(Interlude: WTF. I have my adblocker disabled for the first time in months, and the first thing I see, is an Ironkey banner. Truly a slashvertisement.)

The point is, that the keyfile on your USB key is encrypted with your password. So if you destroy the keyfile, which would open your encrypted safe, your password gets useless. You could scream it to the whole world. It wouldn't matter. Nobody could open that thing now. Not even you.

And that is why you never let someone know that you want access to his system. ^^
Just use a keylogger, or a trojan horse, and be good. Become a cleaning person in that place. Or gain some trust otherwise.
If you need it: There are some internal CIA agent training manuals on the net, that can teach you this. Or if you can speak Russias, I recommend some Russian forums. ^^

Re:Encryption is just as good as self destruction (4, Informative)

mlts (1038732) | more than 5 years ago | (#28684597)

The advantage of having it drop access to the data after a certain amount of tries is the same reason people use cryptographic tokens -- brute forcing a passphrase becomes a non issue.

There is another feature of the IronKey that isn't mentioned -- encryption on a machine, say at a student computer lab, but without requiring administrative rights to access the data. A lot of schools disallow admin access, and this is required to mount virtual volumes (TrueCrypt, BestCrypt, PGP, etc.) Having software to allow access to the drive that never needs to leave user space is a good thing in these cases.

IronKey does have a market. Especially for students at larger universities where there are people who lurk in the 24 hour computer labs just looking for a USB flash drive to steal. With a stolen USB flash drive, they can either sell the done homework, or if someone has a paper for a popular class that isn't turned in, actually take the word processing document and call it theirs. The downside is that the distinctive metal case does lure thieves, but the user has to figure out a balance. To the user, is the data on the drive worth the price premium, especially if the data can be used by a thief or extortionist? This applies to faculty too. I'm sure there are those who would be more than happy to sell any test or quiz data that was gleaned from a USB flash drive swiped from a faculty lab.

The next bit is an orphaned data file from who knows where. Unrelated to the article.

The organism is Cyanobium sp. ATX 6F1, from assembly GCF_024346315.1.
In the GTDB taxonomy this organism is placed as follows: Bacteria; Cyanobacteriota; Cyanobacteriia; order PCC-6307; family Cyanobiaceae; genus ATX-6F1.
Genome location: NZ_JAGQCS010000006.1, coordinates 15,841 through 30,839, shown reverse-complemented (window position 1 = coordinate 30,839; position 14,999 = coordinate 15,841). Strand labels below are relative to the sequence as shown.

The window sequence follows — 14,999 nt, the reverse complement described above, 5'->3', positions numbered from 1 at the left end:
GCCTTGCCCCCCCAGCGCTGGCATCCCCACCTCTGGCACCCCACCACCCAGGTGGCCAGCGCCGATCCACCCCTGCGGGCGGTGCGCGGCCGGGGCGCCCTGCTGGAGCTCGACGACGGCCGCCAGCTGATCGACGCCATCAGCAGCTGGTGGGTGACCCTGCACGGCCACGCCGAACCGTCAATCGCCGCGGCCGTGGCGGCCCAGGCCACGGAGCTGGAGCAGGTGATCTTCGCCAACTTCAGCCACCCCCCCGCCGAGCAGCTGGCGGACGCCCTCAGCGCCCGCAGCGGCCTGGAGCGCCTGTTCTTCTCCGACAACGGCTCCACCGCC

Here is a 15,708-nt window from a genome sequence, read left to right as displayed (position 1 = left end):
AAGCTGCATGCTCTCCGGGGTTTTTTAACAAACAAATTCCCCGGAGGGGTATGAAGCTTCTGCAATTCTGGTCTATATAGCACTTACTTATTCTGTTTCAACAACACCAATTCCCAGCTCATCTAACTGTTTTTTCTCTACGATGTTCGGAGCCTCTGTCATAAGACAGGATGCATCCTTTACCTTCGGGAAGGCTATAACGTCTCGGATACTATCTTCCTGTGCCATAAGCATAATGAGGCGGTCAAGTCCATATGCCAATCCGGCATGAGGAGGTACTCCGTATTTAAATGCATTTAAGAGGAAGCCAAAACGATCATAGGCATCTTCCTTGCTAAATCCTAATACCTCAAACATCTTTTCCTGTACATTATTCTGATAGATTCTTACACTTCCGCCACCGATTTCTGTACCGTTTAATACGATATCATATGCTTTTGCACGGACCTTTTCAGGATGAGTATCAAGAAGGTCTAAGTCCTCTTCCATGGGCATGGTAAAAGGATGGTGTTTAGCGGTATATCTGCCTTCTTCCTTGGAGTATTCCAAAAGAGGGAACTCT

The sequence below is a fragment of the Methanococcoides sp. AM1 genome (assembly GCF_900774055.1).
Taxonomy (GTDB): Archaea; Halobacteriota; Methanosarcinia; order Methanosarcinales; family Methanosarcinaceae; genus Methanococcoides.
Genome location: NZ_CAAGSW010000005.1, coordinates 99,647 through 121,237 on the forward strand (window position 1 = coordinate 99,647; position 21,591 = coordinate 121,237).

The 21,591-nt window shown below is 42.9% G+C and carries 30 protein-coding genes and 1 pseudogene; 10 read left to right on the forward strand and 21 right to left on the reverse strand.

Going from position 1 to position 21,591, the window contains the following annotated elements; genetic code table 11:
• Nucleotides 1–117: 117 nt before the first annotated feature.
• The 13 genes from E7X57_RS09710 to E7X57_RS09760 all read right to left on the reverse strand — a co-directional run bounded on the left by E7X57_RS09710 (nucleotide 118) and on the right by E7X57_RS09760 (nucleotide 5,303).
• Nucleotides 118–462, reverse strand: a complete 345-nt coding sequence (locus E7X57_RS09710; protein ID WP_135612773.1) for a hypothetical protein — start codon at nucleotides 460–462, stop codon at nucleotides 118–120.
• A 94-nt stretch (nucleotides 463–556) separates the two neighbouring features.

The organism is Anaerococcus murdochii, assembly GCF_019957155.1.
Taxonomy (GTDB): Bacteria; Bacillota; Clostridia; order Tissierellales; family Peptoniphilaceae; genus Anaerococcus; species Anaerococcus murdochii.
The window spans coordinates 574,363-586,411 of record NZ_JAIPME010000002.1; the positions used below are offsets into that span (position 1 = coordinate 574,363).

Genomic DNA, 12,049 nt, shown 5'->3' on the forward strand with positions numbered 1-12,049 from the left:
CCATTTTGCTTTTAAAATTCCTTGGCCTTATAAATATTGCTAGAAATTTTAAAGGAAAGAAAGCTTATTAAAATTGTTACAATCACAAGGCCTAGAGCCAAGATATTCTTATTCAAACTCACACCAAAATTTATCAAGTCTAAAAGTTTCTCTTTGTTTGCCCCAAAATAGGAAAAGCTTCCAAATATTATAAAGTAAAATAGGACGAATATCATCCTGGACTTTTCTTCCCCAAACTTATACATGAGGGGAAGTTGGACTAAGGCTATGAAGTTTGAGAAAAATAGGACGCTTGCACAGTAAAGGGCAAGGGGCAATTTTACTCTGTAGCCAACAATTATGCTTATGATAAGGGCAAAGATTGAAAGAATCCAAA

Another use for these USB flash drives is delivering to a customer something extremely confidental (such as TrueCrypt keyfiles or one time pads) that will be used for future communication of large volumes of data. For example, the customer gets the passphase from a rep, while a secure courier drops off the IronKey. This way, the data never crosses the Internet.

Rip-off (3, Funny)

Anonymous Coward | more than 5 years ago | (#28682771)

why would i pay $199 for that when i could buy a cheap USB drive and a hammer to break it with for less than $10?

Re:Rip-off (4, Insightful)

caerwyn (38056) | more than 5 years ago | (#28682939)

If you can break it with a hammer remotely, you should really be selling that capability- pretty sure someone would want to buy it.

Until then, the self destruct does work remotely.

Re:Rip-off (5, Funny)

Chabo (880571) | more than 5 years ago | (#28683913)

Here's my idea:

Sell a USB drive that's approximately 2 feet by 2 feet by 4 feet in size. The drive will consist of a radiation-shielded box. Inside, there's a flask filled with poison, and a hammer connected to a Geiger counter. There's also a cat with a heart monitor. If the flask breaks and the cat dies, then the drive will self-destruct.

Would you be willing to buy my product?

Re:Rip-off (5, Funny)

Starteck81 (917280) | more than 5 years ago | (#28682945)

I believe the self-destruct is triggered by unauthorized attempts to access. While your way is cheaper I suspect that rubber banding your usb drive to a hammer with a note that says "In case of theft please smash drive" is somewhat less effective due the lack of ethics most thieves posses.

Where's the market? (2, Interesting)

religious freak (1005821) | more than 5 years ago | (#28682777)